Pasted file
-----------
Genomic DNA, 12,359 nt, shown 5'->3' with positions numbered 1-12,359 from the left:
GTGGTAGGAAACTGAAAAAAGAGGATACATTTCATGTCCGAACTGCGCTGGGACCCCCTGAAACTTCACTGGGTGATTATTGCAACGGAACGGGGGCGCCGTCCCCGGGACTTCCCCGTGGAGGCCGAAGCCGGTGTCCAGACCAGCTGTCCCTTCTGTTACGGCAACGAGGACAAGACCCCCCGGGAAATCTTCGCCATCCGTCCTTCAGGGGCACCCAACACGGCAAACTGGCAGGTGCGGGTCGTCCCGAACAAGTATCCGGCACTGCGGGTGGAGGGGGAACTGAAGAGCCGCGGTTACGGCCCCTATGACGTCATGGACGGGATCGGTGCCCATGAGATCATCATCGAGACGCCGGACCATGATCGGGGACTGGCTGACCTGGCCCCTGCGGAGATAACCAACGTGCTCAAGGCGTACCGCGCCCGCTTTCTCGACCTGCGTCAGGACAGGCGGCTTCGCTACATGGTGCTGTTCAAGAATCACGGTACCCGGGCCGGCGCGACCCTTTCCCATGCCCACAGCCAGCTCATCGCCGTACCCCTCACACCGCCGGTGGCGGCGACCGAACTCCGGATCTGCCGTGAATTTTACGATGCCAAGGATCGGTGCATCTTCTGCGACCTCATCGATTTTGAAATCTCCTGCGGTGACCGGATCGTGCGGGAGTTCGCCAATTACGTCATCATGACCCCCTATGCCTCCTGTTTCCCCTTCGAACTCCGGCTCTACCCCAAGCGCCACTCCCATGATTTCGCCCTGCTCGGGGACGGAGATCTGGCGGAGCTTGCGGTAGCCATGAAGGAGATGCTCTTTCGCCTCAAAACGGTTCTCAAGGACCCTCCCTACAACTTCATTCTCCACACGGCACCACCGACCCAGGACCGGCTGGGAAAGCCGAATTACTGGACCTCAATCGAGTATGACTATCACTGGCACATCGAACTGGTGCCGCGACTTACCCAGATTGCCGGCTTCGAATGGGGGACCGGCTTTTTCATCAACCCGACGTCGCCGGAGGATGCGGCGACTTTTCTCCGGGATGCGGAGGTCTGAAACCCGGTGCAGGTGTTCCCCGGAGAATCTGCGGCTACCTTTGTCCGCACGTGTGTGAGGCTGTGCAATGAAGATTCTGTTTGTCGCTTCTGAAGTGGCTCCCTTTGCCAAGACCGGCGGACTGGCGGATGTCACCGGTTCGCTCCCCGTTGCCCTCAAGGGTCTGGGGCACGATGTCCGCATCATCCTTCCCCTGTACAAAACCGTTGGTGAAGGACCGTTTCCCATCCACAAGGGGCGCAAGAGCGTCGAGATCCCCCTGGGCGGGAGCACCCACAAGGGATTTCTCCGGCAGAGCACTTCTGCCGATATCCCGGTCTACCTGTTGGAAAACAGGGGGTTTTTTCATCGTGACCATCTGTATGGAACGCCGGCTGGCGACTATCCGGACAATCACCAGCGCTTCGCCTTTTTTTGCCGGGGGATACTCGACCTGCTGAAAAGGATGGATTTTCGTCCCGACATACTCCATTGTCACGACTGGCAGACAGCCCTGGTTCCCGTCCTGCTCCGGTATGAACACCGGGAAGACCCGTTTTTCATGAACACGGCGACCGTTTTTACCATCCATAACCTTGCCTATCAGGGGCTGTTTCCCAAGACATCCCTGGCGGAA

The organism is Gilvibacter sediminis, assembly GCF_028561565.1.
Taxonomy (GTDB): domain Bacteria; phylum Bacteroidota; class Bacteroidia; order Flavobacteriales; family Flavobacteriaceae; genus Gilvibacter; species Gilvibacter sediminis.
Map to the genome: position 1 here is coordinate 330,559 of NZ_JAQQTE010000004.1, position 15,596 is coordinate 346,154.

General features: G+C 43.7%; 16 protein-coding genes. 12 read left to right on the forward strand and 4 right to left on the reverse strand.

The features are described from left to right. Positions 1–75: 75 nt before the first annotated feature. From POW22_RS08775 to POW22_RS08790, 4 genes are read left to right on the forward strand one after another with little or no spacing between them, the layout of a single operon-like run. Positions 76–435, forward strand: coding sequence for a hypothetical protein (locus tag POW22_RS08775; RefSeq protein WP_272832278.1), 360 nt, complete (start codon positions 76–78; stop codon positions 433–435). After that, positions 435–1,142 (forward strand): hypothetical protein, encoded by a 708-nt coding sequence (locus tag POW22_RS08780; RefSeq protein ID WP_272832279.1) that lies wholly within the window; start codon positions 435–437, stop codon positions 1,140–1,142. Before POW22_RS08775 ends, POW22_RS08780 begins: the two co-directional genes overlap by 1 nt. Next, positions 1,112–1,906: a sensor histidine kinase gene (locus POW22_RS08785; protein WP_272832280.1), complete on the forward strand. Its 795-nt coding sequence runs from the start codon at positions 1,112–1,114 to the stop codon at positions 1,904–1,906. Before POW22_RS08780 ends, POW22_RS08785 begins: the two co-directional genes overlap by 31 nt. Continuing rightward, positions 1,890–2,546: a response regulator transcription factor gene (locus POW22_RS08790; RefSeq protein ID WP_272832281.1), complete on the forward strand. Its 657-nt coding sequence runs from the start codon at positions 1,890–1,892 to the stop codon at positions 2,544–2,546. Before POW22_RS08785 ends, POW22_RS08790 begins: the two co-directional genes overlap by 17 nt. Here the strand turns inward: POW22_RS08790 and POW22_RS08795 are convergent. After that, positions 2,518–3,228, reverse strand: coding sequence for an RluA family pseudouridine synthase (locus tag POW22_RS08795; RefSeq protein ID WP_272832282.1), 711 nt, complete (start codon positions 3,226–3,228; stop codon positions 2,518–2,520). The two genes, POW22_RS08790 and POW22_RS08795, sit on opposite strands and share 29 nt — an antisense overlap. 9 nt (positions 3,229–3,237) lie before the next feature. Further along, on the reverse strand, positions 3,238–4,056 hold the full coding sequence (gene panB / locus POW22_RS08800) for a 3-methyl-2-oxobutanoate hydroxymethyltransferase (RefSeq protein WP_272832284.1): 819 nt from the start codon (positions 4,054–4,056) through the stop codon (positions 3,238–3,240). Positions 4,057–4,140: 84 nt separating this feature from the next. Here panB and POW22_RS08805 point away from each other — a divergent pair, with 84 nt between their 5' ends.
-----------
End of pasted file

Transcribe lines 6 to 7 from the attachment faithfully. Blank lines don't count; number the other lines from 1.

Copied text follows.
General features: G+C 43.7%; 16 protein-coding genes. 12 read left to right on the forward strand and 4 right to left on the reverse strand.

The features are described from left to right. Positions 1–75: 75 nt before the first annotated feature. From POW22_RS08775 to POW22_RS08790, 4 genes are read left to right on the forward strand one after another with little or no spacing between them, the layout of a single operon-like run. Positions 76–435, forward strand: coding sequence for a hypothetical protein (locus tag POW22_RS08775; RefSeq protein WP_272832278.1), 360 nt, complete (start codon positions 76–78; stop codon positions 433–435). After that, positions 435–1,142 (forward strand): hypothetical protein, encoded by a 708-nt coding sequence (locus tag POW22_RS08780; RefSeq protein ID WP_272832279.1) that lies wholly within the window; start codon positions 435–437, stop codon positions 1,140–1,142. Before POW22_RS08775 ends, POW22_RS08780 begins: the two co-directional genes overlap by 1 nt. Next, positions 1,112–1,906: a sensor histidine kinase gene (locus POW22_RS08785; protein WP_272832280.1), complete on the forward strand. Its 795-nt coding sequence runs from the start codon at positions 1,112–1,114 to the stop codon at positions 1,904–1,906. Before POW22_RS08780 ends, POW22_RS08785 begins: the two co-directional genes overlap by 31 nt. Continuing rightward, positions 1,890–2,546: a response regulator transcription factor gene (locus POW22_RS08790; RefSeq protein ID WP_272832281.1), complete on the forward strand. Its 657-nt coding sequence runs from the start codon at positions 1,890–1,892 to the stop codon at positions 2,544–2,546. Before POW22_RS08785 ends, POW22_RS08790 begins: the two co-directional genes overlap by 17 nt. Here the strand turns inward: POW22_RS08790 and POW22_RS08795 are convergent. After that, positions 2,518–3,228, reverse strand: coding sequence for an RluA family pseudouridine synthase (locus tag POW22_RS08795; RefSeq protein ID WP_272832282.1), 711 nt, complete (start codon positions 3,226–3,228; stop codon positions 2,518–2,520). The two genes, POW22_RS08790 and POW22_RS08795, sit on opposite strands and share 29 nt — an antisense overlap. 9 nt (positions 3,229–3,237) lie before the next feature. Further along, on the reverse strand, positions 3,238–4,056 hold the full coding sequence (gene panB / locus POW22_RS08800) for a 3-methyl-2-oxobutanoate hydroxymethyltransferase (RefSeq protein WP_272832284.1): 819 nt from the start codon (positions 4,054–4,056) through the stop codon (positions 3,238–3,240). Positions 4,057–4,140: 84 nt separating this feature from the next. Here panB and POW22_RS08805 point away from each other — a divergent pair, with 84 nt between their 5' ends.